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Tea, Brew a Cup of Health and Relaxation

By Marie Oser, Managing Editor
October 13, 2017
File under: Beverages, Healthy Eating, Natural Remedies, Superfoods, Vegan

The health benefits in a warm steeped mug of tea, whether herbal or caffeinated have been celebrated for thousands of years. There are four main types of tea: black, green, oolong and white tea, which come from the same plant, but are processed differently.

The history of tea is long and complex reaching across multiple cultures and spanning thousands of years. Tea is thought to have originated in southwest China during the Shang dynasty (1766 to 1122 BC) as a therapeutic beverage.1

Drinking green tea  originated as medicine and has grown to become the most widely consumed beverage in the world next to water. These days, tea drinking can be quite the adventure with an amazing range of choices.

Tea appears to have antimicrobial qualities2 and studies have found some teas help lower cholesterol,3 fight cancer,4 diabetes5 and heart disease6, promote weight loss7 and encourage mental alertness.

It has been demonstrated that drinking tea can help prevent the blindness caused by cataracts characterized by the clouding of the lens inside the eye.8

According to John Weisburger, PhD, senior researcher at the Institute for Cancer Prevention in Valhalla, N.Y., tea has about eight to ten times the polyphenols found in fruits and vegetables.

Relaxing with a cup of tea is universally considered a calming antidote to stress and there  is science to back that up.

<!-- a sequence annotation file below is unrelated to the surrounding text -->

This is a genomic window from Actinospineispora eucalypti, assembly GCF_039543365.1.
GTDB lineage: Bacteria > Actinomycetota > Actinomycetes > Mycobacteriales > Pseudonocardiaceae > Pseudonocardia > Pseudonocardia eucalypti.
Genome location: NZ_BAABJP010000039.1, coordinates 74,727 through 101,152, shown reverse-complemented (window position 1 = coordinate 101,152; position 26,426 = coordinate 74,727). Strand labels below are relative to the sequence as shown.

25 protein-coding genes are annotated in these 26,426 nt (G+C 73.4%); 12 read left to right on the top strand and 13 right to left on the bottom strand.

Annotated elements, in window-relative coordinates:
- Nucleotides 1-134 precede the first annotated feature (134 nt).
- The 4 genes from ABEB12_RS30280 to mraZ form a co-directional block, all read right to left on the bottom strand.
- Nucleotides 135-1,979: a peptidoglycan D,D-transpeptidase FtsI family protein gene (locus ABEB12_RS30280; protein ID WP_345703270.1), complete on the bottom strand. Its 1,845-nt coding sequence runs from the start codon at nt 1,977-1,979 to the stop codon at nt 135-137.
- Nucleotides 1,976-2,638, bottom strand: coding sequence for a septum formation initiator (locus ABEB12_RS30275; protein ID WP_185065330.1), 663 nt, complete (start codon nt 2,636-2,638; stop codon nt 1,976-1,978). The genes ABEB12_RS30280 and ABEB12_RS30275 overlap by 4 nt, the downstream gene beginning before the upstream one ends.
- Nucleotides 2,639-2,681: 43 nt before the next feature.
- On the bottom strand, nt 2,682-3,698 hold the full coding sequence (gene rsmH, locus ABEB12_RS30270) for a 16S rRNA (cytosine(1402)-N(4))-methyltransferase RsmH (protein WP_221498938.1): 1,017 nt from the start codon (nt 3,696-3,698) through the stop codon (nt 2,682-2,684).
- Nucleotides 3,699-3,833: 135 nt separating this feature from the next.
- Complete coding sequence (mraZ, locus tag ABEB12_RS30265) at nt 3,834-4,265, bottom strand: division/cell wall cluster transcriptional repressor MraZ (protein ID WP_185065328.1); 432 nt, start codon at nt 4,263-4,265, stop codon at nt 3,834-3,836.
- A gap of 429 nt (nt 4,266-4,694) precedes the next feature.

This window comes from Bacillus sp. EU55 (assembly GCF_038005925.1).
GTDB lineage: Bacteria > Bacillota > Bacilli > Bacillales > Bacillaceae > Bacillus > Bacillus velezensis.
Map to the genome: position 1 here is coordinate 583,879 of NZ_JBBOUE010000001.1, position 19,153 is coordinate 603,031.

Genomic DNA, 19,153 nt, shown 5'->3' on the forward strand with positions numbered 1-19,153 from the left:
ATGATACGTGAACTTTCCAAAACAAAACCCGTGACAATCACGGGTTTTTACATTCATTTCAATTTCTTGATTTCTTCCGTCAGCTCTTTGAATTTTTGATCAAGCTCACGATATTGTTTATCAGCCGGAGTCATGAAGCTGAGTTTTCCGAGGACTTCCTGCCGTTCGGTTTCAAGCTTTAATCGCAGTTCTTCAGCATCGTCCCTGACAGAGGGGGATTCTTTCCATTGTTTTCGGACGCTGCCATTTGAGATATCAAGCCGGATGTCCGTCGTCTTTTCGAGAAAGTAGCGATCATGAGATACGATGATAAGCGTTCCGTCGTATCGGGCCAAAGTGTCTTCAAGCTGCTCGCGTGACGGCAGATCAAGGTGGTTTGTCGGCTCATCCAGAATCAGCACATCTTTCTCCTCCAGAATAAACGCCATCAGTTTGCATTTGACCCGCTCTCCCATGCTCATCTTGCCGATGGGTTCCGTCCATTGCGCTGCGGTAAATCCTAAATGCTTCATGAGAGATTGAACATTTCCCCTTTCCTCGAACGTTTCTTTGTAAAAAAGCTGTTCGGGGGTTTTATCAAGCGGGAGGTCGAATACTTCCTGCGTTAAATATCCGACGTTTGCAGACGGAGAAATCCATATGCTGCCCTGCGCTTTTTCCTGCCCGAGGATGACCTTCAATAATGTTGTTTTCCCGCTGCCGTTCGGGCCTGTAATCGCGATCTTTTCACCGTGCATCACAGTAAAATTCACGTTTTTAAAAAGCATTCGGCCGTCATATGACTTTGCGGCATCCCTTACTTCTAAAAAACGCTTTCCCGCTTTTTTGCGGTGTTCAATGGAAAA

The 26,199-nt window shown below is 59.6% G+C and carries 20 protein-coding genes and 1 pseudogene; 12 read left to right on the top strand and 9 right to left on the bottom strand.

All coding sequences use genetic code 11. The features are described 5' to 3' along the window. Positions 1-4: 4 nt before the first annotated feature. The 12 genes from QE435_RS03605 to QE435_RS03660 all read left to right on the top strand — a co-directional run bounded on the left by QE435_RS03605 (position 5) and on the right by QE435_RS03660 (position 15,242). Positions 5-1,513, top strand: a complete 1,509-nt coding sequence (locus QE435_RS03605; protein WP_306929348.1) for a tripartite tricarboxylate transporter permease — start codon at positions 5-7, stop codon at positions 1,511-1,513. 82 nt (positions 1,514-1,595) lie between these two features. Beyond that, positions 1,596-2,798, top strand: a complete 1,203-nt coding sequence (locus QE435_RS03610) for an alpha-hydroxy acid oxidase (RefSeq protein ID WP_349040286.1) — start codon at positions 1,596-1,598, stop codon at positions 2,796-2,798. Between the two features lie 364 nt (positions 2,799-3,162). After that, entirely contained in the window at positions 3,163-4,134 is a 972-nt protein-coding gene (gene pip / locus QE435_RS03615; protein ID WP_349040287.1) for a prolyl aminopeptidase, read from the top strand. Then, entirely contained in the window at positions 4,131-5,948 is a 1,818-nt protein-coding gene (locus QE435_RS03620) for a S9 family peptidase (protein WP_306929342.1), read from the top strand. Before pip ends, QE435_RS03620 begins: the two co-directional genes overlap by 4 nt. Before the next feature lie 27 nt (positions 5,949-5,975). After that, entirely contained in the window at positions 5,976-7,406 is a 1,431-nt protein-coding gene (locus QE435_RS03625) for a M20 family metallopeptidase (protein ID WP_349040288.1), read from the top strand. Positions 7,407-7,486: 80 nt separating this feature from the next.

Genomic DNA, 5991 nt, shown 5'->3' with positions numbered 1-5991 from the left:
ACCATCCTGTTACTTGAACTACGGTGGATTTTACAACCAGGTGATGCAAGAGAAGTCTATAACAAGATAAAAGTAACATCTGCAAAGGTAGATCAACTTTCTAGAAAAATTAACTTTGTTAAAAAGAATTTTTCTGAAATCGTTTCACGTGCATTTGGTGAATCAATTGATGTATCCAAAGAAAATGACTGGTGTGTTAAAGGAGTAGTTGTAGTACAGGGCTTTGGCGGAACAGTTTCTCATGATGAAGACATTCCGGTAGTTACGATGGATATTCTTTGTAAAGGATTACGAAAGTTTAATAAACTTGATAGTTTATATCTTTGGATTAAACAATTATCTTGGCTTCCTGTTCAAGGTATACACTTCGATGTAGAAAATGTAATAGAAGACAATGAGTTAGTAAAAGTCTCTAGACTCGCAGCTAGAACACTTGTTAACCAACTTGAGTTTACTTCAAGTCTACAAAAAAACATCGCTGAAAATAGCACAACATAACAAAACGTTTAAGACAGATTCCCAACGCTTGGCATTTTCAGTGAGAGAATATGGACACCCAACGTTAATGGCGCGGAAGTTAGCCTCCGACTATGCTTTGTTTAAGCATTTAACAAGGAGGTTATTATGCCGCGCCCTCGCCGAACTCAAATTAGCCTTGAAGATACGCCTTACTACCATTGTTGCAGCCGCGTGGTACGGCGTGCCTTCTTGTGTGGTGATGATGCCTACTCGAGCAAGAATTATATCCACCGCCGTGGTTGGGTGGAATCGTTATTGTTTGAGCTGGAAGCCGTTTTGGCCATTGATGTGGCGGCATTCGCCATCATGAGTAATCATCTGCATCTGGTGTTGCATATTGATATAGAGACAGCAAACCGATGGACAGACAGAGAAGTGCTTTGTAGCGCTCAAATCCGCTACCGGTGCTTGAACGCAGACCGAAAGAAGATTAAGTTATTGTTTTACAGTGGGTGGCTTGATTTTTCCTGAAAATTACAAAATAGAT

A 2006 study found that drinking four cups of tea daily caused cortisol levels to drop.9 Black tea has been shown to reduce stress and promote relaxation most effectively.10

Cortisol is often referred to as the stress hormone.  Tea consumption was found in both studies to reduce the impact of cortisol, slowing the aging process and assisting in weight control.

Herbal teas, called tisanes are infusions from plants, fruits and spices and not from the traditional tea plant. Naturally caffeine-free herbal teas are made from leaves, but also can include seeds, flowers or roots and even fungi.

Drinking water is essential for replacing fluids in the body and drinking tea replaces those fluids and imparts numerous health benefits.

Marie Oser is a best-selling author, writer/producer and host of VegTV. Her latest book is The Skinny on Soy.  Follow Marie on Facebook and Twitter

1. The Story of Tea: A Cultural History and Drinking Guide. Random House. M.L. Heiss; R.J. Heiss ©2011. .p. 31. ISBN 978-1-60774-172-5.

2. Mikio Nakayama et al. Antiviral effect of catechins in green tea on influenza virus, Antiviral Research, Vol. 68, No. 2, Nov. 2005, pp. 66-74.

3. Anqi Zhang, Ping Tim Chan, Yan Shun Luk, Walter Kwok^Keung Ho, Zhen-Yu Chen Inhibitory effect of jasmine green tea epicatechin isomers on LDL-oxidation. Volume 8, Issue 6, June 1997, Pages 334–340

4. Sun CL, Yuan JM, Koh WP, Yu MC. Green tea, black tea and breast cancer risk: a meta-analysis of epidemiological studies. Carcinogenesis. 2006 Jul;27(7):1310-5.

5. Liu K, Zhou R, Wang B, Chen K, Shi LY, Zhu JD, Mi MT. Effect of green tea on glucose control and insulin sensitivity: a meta-analysis of 17 randomized controlled trials. m J Clin Nutr. 2013 Aug;98(2):340-8.

6. Fujita H, Yamagami T. Antihypercholesterolemic effect of Chinese black tea extract in human subjects with borderline hypercholesterolemia. Nutr Res. 2008 Jul;28(7):450-6.

7. Tomonori Nagao, Tadashi Hase, Ichiro Tokimitsu. A Green Tea Extract High in Catechins Reduces Body Fat and Cardiovascular Risks in Humans. Obesity, Volume 15, Issue 6, pages 1473–1483, June 2007

8. Thiagarajan G, Chandani S, Sundari CS, Rao SH, Kulkarni AV, Balasubramanian D. Antioxidant properties of green and black tea, and their potential ability to retard the progression of eye lens cataract. Exp Eye Res. 2001 Sep;73(3):393-401.

9. Steptoe A, Gibson EL, Vuononvirta R, Williams ED, Hamer M, Rycroft JA, Erusalimsky JD, Wardle J. The effects of tea on psychophysiological stress responsivity and post-stress recovery: a randomised double-blind trial. Psychopharmacology (Berl). 2007 Jan;190(1):81-9. Epub 2006 Sep 30.

10. The effects of tea on psychophysiological stress responsivity and post-stress recovery: a randomised double-blind trial , Psychopharmacology, Vol. 190, No. 1, Jan. 2007.

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